• Will I have to report my batteries as hazardous material (hazmat)?
  • Where do I find the rules?
  • What are EPCRA,SARA, SERC, CERCLA, LEPC, etc. and why do I care?
  • What do I have to declare?
  • When do I have to declare it?
  • To whom do I have to declare it?
  • What forms do I have to use?
  • What if I don’t do it?

Most commercial battery back-up systems fall below government-required reporting levels, but large UPS and DC plant batteries may have to comply. Failure to comply can result in costly penalties. Wading through the Code of Federal Regulations can be a complex and time-consuming task.

The following scenario illustrates the common concern about batteries and compliance: An IT manager is responsible for a building into which he will be installing (or maybe already has installed) a large, lead-acid battery system to back up critical operations. He is nervous enough about all these batteries and stored electricity under his roof, and now somebody says that he may have a compliance issue. He’s already been down the road with the electrical inspectors and fire marshals, and now he hears that the Federal Government may have a disturbing interest in his facility as well. Who are these people and what do they want?

“Battery Technologies for Data Centers and Network Rooms: Environmental Regulations” Full White Paper (Click Here To Download)

Executive Summary:

Some lead-acid batteries located in data centers are subject to government environmental compliance regulations. While most commercial battery back-up systems fall below required reporting levels, very large UPS and DC plant batteries may have to comply. Failure to comply can result in costly penalties. Environmental compliance regulations focus on the amount of sulfuric acid and lead in a given location. This paper offers a high level summary of the regulations and provides a list of environmental compliance information resources.

Contents:

  • Getting started
  • What are the rules
  • Emergency planning and response plans
  • Summary of inventory reporting steps

Conclusion:

Most commercial applications of stationary lead-acid batteries will fall well below the reporting quantities required by the EPA. Flooded batteries are more likely than VRLA batteries to require reporting, whether for reporting inventory or for the release of hazardous materials. Large battery systems can add significantly to a company’s compliance work. Although spills or releases of hazardous material (hazmat) for batteries at the reporting threshold are quite rare, one must nevertheless report the presence of battery inventories in the building to local and state authorities, and one must have an emergency preparedness plan in place.

White Paper Written By:

Stephen McCluer is a Senior Manager for external codes and standards at Schneider Electric. He has 30 years of experience in the power protection industry, and is a member of NFPA, ICC, IAEI, ASHRAE, The Green Grid, BICSI, and the IEEE Standards Council. He serves on a number of committees within those organizations, is a frequent speaker at industry conferences, and authors technical papers and articles on power quality topics. He served on a task group to rewrite the requirements for information technology equipment in the 2011 National Electrical Code.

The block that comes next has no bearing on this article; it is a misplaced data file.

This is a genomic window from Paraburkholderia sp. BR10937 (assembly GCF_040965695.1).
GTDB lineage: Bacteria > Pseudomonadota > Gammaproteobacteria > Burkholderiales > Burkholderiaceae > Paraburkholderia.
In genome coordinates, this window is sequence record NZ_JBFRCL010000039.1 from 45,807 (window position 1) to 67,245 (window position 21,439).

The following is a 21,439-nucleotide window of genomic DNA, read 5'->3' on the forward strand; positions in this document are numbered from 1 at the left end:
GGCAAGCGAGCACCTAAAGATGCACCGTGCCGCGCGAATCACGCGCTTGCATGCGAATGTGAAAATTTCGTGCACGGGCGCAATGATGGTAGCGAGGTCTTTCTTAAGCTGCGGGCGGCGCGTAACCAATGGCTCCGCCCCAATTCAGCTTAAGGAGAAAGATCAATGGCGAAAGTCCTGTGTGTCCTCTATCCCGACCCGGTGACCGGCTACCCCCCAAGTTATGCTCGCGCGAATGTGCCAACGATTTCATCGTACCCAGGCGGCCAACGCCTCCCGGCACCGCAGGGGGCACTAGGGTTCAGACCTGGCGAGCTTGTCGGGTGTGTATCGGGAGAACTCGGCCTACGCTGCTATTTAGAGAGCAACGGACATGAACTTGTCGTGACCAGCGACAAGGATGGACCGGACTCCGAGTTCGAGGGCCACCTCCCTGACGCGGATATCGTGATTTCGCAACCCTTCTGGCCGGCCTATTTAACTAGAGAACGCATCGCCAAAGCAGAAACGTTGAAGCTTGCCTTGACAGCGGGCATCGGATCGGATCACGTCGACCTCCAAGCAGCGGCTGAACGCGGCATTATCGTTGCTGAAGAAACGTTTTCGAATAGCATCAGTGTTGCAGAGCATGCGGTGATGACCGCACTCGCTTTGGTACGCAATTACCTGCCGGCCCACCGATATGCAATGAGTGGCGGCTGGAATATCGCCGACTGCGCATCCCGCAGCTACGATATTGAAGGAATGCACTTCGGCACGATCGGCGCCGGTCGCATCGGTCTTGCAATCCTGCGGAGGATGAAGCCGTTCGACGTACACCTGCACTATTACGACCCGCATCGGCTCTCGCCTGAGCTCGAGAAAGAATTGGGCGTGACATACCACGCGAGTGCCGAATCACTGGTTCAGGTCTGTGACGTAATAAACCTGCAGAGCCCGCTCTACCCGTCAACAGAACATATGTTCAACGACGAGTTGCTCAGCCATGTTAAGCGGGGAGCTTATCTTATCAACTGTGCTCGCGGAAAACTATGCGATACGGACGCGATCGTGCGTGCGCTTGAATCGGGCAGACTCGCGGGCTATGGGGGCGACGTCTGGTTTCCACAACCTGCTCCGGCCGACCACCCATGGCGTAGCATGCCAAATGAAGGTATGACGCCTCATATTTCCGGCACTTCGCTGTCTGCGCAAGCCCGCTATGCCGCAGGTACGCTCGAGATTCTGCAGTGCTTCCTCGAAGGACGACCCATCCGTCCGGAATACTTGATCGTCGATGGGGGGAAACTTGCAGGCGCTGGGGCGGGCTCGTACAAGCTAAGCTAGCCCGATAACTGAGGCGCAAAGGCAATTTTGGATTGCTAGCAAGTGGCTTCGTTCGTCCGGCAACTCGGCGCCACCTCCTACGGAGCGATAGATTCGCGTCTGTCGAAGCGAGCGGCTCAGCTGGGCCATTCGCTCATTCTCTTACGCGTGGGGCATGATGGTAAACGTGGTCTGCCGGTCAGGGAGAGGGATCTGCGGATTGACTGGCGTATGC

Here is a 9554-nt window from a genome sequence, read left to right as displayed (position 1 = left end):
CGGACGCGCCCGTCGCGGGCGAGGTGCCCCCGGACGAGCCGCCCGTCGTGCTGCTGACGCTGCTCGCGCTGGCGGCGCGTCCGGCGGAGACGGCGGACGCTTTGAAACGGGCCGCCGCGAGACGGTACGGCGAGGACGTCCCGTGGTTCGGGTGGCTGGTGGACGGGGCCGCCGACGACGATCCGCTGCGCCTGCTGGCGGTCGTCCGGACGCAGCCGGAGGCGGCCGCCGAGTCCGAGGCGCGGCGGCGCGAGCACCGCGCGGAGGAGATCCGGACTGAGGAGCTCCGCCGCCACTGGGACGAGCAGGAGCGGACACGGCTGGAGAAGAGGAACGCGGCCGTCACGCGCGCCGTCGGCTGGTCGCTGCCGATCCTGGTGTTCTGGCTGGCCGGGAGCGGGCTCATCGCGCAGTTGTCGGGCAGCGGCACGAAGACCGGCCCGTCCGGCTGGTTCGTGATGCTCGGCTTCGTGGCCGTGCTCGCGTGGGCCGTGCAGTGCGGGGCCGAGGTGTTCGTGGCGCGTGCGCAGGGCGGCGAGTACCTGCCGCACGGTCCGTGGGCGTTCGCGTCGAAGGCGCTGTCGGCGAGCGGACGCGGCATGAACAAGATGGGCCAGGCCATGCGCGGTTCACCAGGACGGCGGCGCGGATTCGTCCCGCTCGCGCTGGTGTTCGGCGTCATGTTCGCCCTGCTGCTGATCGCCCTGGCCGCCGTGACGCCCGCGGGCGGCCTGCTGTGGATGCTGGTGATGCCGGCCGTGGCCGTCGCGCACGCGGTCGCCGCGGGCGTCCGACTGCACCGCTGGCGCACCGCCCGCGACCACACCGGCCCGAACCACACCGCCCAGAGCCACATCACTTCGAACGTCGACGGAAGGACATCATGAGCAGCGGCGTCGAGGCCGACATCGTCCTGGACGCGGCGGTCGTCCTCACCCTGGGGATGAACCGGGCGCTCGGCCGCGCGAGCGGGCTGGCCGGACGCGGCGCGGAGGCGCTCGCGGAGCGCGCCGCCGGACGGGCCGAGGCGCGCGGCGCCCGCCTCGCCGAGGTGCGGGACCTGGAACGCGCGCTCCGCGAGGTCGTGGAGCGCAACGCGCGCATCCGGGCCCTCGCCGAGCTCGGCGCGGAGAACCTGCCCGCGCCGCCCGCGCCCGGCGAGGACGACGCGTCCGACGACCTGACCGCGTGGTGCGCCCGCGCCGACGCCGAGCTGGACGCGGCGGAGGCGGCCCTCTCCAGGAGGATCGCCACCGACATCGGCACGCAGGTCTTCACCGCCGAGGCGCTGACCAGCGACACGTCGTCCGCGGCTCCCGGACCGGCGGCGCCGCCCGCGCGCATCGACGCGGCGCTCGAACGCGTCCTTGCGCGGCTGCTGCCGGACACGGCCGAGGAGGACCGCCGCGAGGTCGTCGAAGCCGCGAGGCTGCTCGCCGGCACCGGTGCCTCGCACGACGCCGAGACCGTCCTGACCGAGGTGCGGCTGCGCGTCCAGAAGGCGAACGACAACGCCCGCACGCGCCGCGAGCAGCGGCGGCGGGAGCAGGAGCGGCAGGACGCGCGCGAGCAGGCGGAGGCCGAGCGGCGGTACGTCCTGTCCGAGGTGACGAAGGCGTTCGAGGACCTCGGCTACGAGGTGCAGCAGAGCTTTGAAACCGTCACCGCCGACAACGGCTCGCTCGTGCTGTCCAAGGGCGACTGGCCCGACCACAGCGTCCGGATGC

Universal Networking Services’s partnership with Universal Power Group, Inc. has enabled us to build a strong distribution network of battery and related power components that meet consumer needs for accessibility, portability, security and mobility, coupled with value added offerings such as battery pack assembly and battery replacement/recycling programs.

Please feel free to contact us if you have any questions regarding this topic.

Battery Technology for Data Centers and Network Rooms: VRLA Reliability and Safety

Posted by on June 20, 2012  |  No Comments

White Paper 39

Valve regulated lead acid (VRLA) batteries have been used in UPS systems for almost 20 years. Compared to traditional flooded cell solutions, VRLA batteries allow higher power density and lower capital costs. VRLA batteries are typically deployed within power systems smaller than 500 kVA. Features of a VRLA battery include:

  • Container is sealed; liquid cannot be added or removed
  • Contains lead plates in a solution of sulfuric acid diluted in water (electrolyte)
  • Electrolyte is immobilized (not allowed to flow)
  • Operates at high currents
  • Safety vents allow escape of gas only under fault or excess charging conditions
  • Oxygen & hydrogen are recombined internally to form water
  • Installed in open frames or large cabinets (or embedded inside small power systems)

This paper will explore in greater detail some of the operating considerations of the VRLA battery. Concerns about VRLA batteries generally center on two issues: reliability and safety. Because of their wide usage (deployed at an estimated rate of 10 million units per year), many people have had experience – both good and bad – with VRLA technology. To better understand both the extent as well as the limitations of VRLA technology, we first need to understand the variations in VRLA design and the theory of operation. We can then look at the application and misapplication of this technology. All products eventually come to an end of useful life. We will explore when that should be in a VRLA battery and how that life could be lengthened or shortened according to its application and care. Although catastrophic failures are rare, we will look at what safety hazards are possible when VRLA batteries are misapplied or misused.

“Battery Technology for Data Centers and Network Rooms: VRLA Reliability and Safety” Full White Paper (Click Here To Download)

Executive Summary:

The valve regulated lead-acid (VRLA) battery is the predominant choice for small and medium sized uninterruptible power supply (UPS) energy storage. This white paper explores how the technology affects overall battery life and system reliability. It will examine the expected performance, life cycle factors, and failure mechanisms of VRLA batteries.

Contents:

  • VRLA types
  • VRLA theory of operations
  • VRLA life expectancy
  • Failure modes
  • Safety
  • Handling and environmental safety

Conclusion: